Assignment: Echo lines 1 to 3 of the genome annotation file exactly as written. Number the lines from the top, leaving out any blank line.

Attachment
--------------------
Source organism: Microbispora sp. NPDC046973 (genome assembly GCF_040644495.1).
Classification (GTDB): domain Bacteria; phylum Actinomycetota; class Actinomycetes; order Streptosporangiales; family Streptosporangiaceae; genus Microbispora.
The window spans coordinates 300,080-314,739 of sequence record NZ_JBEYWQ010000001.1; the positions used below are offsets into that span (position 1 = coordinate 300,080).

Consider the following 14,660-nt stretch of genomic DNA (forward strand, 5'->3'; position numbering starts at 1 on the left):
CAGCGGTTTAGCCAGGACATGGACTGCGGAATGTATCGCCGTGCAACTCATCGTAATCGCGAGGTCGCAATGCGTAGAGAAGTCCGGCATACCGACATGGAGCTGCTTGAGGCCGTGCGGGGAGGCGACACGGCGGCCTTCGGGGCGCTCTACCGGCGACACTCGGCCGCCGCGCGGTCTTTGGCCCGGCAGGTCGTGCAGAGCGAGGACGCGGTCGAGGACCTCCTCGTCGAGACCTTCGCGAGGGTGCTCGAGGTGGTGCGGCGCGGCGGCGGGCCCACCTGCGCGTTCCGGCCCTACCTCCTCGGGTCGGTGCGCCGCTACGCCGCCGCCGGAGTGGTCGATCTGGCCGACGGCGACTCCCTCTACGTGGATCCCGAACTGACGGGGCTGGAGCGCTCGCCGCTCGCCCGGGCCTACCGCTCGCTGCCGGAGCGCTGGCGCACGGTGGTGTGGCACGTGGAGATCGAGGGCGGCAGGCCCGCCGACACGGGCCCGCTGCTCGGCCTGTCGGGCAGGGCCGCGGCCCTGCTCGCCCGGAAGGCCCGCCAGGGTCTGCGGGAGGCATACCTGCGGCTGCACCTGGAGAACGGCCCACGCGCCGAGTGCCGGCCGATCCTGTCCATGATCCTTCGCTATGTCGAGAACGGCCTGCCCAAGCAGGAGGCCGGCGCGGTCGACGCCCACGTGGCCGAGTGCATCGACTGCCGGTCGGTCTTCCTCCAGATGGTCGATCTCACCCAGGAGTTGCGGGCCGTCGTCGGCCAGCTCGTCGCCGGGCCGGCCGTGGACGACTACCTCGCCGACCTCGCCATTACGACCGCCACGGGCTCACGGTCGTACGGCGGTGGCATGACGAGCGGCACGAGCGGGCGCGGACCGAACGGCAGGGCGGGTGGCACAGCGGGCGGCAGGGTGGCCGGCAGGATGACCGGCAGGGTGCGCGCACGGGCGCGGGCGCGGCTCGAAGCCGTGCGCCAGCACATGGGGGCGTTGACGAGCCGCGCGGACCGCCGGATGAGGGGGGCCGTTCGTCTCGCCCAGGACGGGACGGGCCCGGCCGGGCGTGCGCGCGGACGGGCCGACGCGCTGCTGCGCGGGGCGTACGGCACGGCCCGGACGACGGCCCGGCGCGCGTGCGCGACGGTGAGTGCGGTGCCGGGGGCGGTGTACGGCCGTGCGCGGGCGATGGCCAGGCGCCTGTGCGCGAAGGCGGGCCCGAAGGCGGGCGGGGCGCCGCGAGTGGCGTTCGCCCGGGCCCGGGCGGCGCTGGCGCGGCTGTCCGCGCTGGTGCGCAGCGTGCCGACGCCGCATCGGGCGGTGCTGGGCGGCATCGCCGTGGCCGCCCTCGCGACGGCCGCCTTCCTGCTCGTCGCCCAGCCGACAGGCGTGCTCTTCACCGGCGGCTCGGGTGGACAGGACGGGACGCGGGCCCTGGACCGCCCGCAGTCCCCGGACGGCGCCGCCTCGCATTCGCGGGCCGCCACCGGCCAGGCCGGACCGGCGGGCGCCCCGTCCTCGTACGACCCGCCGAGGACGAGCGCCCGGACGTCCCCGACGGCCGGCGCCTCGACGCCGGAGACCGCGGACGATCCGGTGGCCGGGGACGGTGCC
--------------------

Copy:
Source organism: Microbispora sp. NPDC046973 (genome assembly GCF_040644495.1).
Classification (GTDB): domain Bacteria; phylum Actinomycetota; class Actinomycetes; order Streptosporangiales; family Streptosporangiaceae; genus Microbispora.
The window spans coordinates 300,080-314,739 of sequence record NZ_JBEYWQ010000001.1; the positions used below are offsets into that span (position 1 = coordinate 300,080).